News | January 29, 2007

MRA Highly Accurate in Detecting Blocked Arteries

January 30, 2007 - A novel type of contrast-enhanced magnetic resonance angiography (MRA) is reportedly highly accurate in identifying blockages in the arteries that carry blood to the brain, according to a study in the February issue of Radiology.

“Contrast-enhanced MR angiography provided highly accurate information about the supra-aortic arteries,” said Kambiz Nael, M.D., research fellow and radiology resident at the David Geffen School of Medicine at UCLA in Los Angeles . “MR angiography produced results comparable to the gold standard of digital subtraction angiography (DSA) and multidetector computed tomography (CT) angiography. In addition, this technology produced images with higher resolution over a larger field of view in a shorter amount of time than previous contrast-enhanced MR angiography techniques,” he said.

Arterial occlusive disease consists of narrowed or blocked arteries. It commonly affects the supra-aortic arteries, which supply blood to the brain, and is a leading cause of stroke. Currently DSA is the reference standard for evaluating these arteries. However, in 2.5 percent of cases DSA can cause a mini-stroke, and, in rare instances, permanent neurological damage. Therefore, CT and MR angiography are increasingly being used to diagnose arterial occlusive disease. As technology has improved, MR angiography offers advantages over CT, particularly because it delivers no ionizing radiation to the patient.

“MR angiography, using a small quantity of MRI dye injected into a vein in the arm, can produce detailed images of the arteries supplying the brain and can detect even minor degrees of narrowing or blockage. It does not involve exposure to x-rays and is widely regarded as a very safe, painless test,” Dr. Nael said.

The researchers studied 80 patients (44 men and 36 women) with suspected arterial occlusive disease to compare the performance of contrast-enhanced MR angiography to DSA and CT angiography. Two independent readers evaluated the images. Blockages were detected with MR angiography in 208 (reader 1) and 218 (reader 2) segments of artery, which correlated significantly to the DSA and CT findings. In addition, MR angiography proved highly accurate (94 to 100 percent) for detecting blockages of over 50 percent, and image quality was rated sufficient to excellent for 97 percent of the arterial segments evaluated.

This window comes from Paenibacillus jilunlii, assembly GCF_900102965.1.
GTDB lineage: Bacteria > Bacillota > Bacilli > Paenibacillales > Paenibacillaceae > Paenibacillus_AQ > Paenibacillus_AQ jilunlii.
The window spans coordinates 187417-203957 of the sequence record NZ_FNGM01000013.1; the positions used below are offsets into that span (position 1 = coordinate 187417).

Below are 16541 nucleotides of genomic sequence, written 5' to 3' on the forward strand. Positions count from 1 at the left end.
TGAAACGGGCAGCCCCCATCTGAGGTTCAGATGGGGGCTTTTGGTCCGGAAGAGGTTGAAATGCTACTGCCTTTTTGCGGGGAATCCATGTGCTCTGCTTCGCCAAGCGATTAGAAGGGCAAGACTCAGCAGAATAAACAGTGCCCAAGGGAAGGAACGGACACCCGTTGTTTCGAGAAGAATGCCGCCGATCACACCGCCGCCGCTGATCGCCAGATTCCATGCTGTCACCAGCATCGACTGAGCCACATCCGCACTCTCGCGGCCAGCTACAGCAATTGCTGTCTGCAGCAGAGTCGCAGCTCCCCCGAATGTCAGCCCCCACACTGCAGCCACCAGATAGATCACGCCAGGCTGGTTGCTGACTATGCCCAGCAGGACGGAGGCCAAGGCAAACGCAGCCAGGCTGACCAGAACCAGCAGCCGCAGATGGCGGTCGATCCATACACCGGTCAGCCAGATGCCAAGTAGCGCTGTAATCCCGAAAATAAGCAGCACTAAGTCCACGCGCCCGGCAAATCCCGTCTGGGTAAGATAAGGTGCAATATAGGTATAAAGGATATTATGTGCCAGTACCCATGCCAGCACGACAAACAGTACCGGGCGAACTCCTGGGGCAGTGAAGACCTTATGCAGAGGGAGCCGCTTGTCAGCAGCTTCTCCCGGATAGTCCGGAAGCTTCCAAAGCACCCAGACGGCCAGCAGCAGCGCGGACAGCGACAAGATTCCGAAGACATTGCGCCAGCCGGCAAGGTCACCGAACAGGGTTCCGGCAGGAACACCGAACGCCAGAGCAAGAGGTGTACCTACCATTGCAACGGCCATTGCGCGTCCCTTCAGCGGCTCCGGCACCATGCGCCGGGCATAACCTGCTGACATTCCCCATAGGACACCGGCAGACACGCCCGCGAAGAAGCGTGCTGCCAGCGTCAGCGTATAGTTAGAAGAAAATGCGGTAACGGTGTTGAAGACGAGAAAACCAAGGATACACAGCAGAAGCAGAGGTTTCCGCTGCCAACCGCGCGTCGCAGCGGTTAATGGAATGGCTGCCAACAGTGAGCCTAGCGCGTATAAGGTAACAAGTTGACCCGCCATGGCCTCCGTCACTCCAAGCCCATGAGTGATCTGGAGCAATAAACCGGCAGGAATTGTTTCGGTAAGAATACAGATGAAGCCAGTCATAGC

“This procedure should be highly cost effective for clinical use, because of the speed and modest dose of contrast required,” Dr. Nael said. “In the absence of contraindications to MRI, I would recommend MR angiography over DSA and CTA for routine use—avoiding increased risk of mini-stroke and radiation exposure.”

Dr. Nael predicts that in most cases, contrast-enhanced MR angiography could replace other diagnostic techniques for evaluation of all the arteries that supply blood to the brain.

“As the technology evolves, MR angiography will likely become even faster and more powerful,” he said.

Source: Radiology, a monthly scientific journal devoted to clinical radiology and allied sciences. The journal is edited by Anthony V. Proto, M.D., School of Medicine , Virginia Commonwealth University, Richmond , Va. Radiology is owned and published by the Radiological Society of North America, Inc. (RSNA.org/radiolgyjnl)